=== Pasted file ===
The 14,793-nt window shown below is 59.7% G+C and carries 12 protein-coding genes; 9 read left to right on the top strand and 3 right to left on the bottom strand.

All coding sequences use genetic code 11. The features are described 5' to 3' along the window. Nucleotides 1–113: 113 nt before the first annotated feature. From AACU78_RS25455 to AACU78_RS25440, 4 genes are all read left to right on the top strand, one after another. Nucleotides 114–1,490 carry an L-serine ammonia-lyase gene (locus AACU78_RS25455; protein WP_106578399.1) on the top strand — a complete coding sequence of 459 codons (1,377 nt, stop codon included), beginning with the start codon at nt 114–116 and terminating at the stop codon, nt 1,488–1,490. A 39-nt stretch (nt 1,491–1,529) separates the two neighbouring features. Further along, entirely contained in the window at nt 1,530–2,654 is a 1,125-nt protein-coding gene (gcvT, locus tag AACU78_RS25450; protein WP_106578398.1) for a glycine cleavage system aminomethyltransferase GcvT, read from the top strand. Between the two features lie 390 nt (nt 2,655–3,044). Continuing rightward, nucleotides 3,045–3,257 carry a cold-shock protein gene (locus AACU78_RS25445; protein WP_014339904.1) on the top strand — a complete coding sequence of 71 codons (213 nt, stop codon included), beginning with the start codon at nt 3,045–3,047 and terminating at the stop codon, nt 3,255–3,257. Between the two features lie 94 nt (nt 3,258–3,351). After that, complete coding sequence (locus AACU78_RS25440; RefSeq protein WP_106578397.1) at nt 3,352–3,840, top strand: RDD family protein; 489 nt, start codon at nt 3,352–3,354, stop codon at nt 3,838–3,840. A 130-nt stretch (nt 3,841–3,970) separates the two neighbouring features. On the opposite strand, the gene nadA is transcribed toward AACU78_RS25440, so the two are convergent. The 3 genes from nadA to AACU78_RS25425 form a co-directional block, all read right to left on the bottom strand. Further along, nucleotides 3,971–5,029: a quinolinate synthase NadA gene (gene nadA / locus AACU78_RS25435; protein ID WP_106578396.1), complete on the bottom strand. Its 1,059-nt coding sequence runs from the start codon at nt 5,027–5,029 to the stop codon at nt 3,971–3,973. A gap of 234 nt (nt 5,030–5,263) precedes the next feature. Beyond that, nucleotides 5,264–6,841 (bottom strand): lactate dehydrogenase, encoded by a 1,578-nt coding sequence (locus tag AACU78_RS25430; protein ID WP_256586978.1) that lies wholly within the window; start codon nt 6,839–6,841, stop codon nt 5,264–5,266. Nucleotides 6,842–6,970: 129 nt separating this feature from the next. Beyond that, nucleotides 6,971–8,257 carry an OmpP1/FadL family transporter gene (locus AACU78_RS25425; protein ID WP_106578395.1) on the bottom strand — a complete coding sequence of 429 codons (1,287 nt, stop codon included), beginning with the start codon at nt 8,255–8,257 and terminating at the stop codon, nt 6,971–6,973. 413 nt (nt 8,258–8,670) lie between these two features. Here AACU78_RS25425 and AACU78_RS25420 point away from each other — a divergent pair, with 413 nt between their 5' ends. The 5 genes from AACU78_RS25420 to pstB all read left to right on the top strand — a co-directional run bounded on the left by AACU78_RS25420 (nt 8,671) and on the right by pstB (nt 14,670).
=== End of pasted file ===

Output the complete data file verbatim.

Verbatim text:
The 14,793-nt window shown below is 59.7% G+C and carries 12 protein-coding genes; 9 read left to right on the top strand and 3 right to left on the bottom strand.

All coding sequences use genetic code 11. The features are described 5' to 3' along the window. Nucleotides 1–113: 113 nt before the first annotated feature. From AACU78_RS25455 to AACU78_RS25440, 4 genes are all read left to right on the top strand, one after another. Nucleotides 114–1,490 carry an L-serine ammonia-lyase gene (locus AACU78_RS25455; protein WP_106578399.1) on the top strand — a complete coding sequence of 459 codons (1,377 nt, stop codon included), beginning with the start codon at nt 114–116 and terminating at the stop codon, nt 1,488–1,490. A 39-nt stretch (nt 1,491–1,529) separates the two neighbouring features. Further along, entirely contained in the window at nt 1,530–2,654 is a 1,125-nt protein-coding gene (gcvT, locus tag AACU78_RS25450; protein WP_106578398.1) for a glycine cleavage system aminomethyltransferase GcvT, read from the top strand. Between the two features lie 390 nt (nt 2,655–3,044). Continuing rightward, nucleotides 3,045–3,257 carry a cold-shock protein gene (locus AACU78_RS25445; protein WP_014339904.1) on the top strand — a complete coding sequence of 71 codons (213 nt, stop codon included), beginning with the start codon at nt 3,045–3,047 and terminating at the stop codon, nt 3,255–3,257. Between the two features lie 94 nt (nt 3,258–3,351). After that, complete coding sequence (locus AACU78_RS25440; RefSeq protein WP_106578397.1) at nt 3,352–3,840, top strand: RDD family protein; 489 nt, start codon at nt 3,352–3,354, stop codon at nt 3,838–3,840. A 130-nt stretch (nt 3,841–3,970) separates the two neighbouring features. On the opposite strand, the gene nadA is transcribed toward AACU78_RS25440, so the two are convergent. The 3 genes from nadA to AACU78_RS25425 form a co-directional block, all read right to left on the bottom strand. Further along, nucleotides 3,971–5,029: a quinolinate synthase NadA gene (gene nadA / locus AACU78_RS25435; protein ID WP_106578396.1), complete on the bottom strand. Its 1,059-nt coding sequence runs from the start codon at nt 5,027–5,029 to the stop codon at nt 3,971–3,973. A gap of 234 nt (nt 5,030–5,263) precedes the next feature. Beyond that, nucleotides 5,264–6,841 (bottom strand): lactate dehydrogenase, encoded by a 1,578-nt coding sequence (locus tag AACU78_RS25430; protein ID WP_256586978.1) that lies wholly within the window; start codon nt 6,839–6,841, stop codon nt 5,264–5,266. Nucleotides 6,842–6,970: 129 nt separating this feature from the next. Beyond that, nucleotides 6,971–8,257 carry an OmpP1/FadL family transporter gene (locus AACU78_RS25425; protein ID WP_106578395.1) on the bottom strand — a complete coding sequence of 429 codons (1,287 nt, stop codon included), beginning with the start codon at nt 8,255–8,257 and terminating at the stop codon, nt 6,971–6,973. 413 nt (nt 8,258–8,670) lie between these two features. Here AACU78_RS25425 and AACU78_RS25420 point away from each other — a divergent pair, with 413 nt between their 5' ends. The 5 genes from AACU78_RS25420 to pstB all read left to right on the top strand — a co-directional run bounded on the left by AACU78_RS25420 (nt 8,671) and on the right by pstB (nt 14,670).